February 25, 2011
By Trista Cornelius, Contributing Writer
It's sort of, almost, spring, even though it's hard to believe. Fresh flowery scents taunt us as early as February, but any real sign of spring waits until the end of March, if not later. Nevertheless, even if months of overcast skies and low temperatures have made us forget, bounties of fresh produce are in our near future. Soon, farmers' markets open, and now is a great time, maybe the greatest time, to "vote with your fork."
Why? Oregon's farm land is disappearing, our farmers are retiring, and the few new farmers tentatively taking their place hesitate, wondering if they can make a living producing food for all of us.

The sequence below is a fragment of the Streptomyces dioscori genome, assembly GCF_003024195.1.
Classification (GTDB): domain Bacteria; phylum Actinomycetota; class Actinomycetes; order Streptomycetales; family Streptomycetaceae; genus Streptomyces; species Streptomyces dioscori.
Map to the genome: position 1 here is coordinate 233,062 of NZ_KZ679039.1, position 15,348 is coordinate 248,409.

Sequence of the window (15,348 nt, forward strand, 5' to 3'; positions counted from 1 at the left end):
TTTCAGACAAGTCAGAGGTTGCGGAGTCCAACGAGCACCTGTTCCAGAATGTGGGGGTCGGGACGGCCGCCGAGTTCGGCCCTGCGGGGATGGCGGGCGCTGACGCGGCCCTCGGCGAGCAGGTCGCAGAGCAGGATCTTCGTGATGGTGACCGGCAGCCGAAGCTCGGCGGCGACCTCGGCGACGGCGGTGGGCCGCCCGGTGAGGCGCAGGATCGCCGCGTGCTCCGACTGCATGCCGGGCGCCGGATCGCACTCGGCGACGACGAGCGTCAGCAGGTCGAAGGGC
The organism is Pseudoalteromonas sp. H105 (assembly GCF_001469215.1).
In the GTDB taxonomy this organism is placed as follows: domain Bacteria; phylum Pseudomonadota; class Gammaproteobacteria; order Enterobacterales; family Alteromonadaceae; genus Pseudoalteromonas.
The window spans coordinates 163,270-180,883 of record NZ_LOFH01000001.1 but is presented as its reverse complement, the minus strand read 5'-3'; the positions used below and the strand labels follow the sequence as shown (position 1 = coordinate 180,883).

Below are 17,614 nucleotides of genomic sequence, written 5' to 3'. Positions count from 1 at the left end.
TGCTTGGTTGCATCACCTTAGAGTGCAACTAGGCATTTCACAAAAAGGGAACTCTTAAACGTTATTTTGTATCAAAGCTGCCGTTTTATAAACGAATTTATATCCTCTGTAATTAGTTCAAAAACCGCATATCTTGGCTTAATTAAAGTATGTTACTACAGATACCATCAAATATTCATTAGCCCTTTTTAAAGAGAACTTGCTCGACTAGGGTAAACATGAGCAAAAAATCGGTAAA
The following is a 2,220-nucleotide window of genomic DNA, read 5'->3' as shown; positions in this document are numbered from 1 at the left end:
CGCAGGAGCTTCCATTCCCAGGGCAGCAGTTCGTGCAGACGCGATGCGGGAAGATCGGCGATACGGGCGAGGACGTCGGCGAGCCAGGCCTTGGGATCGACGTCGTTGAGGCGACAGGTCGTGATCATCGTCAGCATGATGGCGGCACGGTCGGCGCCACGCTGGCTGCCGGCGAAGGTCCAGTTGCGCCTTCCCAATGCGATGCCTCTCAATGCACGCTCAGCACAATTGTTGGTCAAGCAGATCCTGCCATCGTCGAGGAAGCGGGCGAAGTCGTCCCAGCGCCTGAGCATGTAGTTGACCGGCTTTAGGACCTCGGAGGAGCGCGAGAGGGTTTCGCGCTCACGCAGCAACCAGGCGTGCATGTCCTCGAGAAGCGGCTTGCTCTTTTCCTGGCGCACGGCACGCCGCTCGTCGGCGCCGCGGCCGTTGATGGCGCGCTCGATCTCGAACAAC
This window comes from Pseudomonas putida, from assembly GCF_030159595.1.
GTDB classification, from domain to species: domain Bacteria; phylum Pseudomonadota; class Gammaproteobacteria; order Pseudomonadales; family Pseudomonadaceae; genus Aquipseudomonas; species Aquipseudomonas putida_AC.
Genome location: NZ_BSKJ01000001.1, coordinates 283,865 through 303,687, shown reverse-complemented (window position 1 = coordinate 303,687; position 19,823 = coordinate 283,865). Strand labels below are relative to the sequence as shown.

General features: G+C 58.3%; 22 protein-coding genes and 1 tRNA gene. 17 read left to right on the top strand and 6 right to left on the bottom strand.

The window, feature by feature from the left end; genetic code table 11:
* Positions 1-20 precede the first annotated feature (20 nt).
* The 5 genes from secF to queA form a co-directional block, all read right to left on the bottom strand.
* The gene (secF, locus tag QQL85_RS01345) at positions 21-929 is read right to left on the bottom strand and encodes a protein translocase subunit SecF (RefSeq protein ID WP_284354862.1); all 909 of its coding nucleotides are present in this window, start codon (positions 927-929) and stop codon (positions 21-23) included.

I heard one of these young farmers speak recently, and he said he thinks of consumers as "co-producers." How we - you and I - shop and eat largely determines what is grown, where, how, and by whom.
As Michael Pollan says in the film The Botany of Desire, monocultures on the plate result in monocultures on the farm. If we like the idea of biodiversity, of variety, of trying new vegetables and resurrecting heirloom varieties, then small farms are the places to support. Farmers' markets are the places to shop.
Itís interesting that what's good for the body is good for the land. A plate of many colors, holding a diversity of whole plant foods, fuels a healthy life, sustains local farms, and benefits the local economy.
So, as spring approaches, gather your re-usable grocery bags, dust off your bicycle or lace up your sneakers, and get ready to head outside to gather your greens from the farmer who grew them.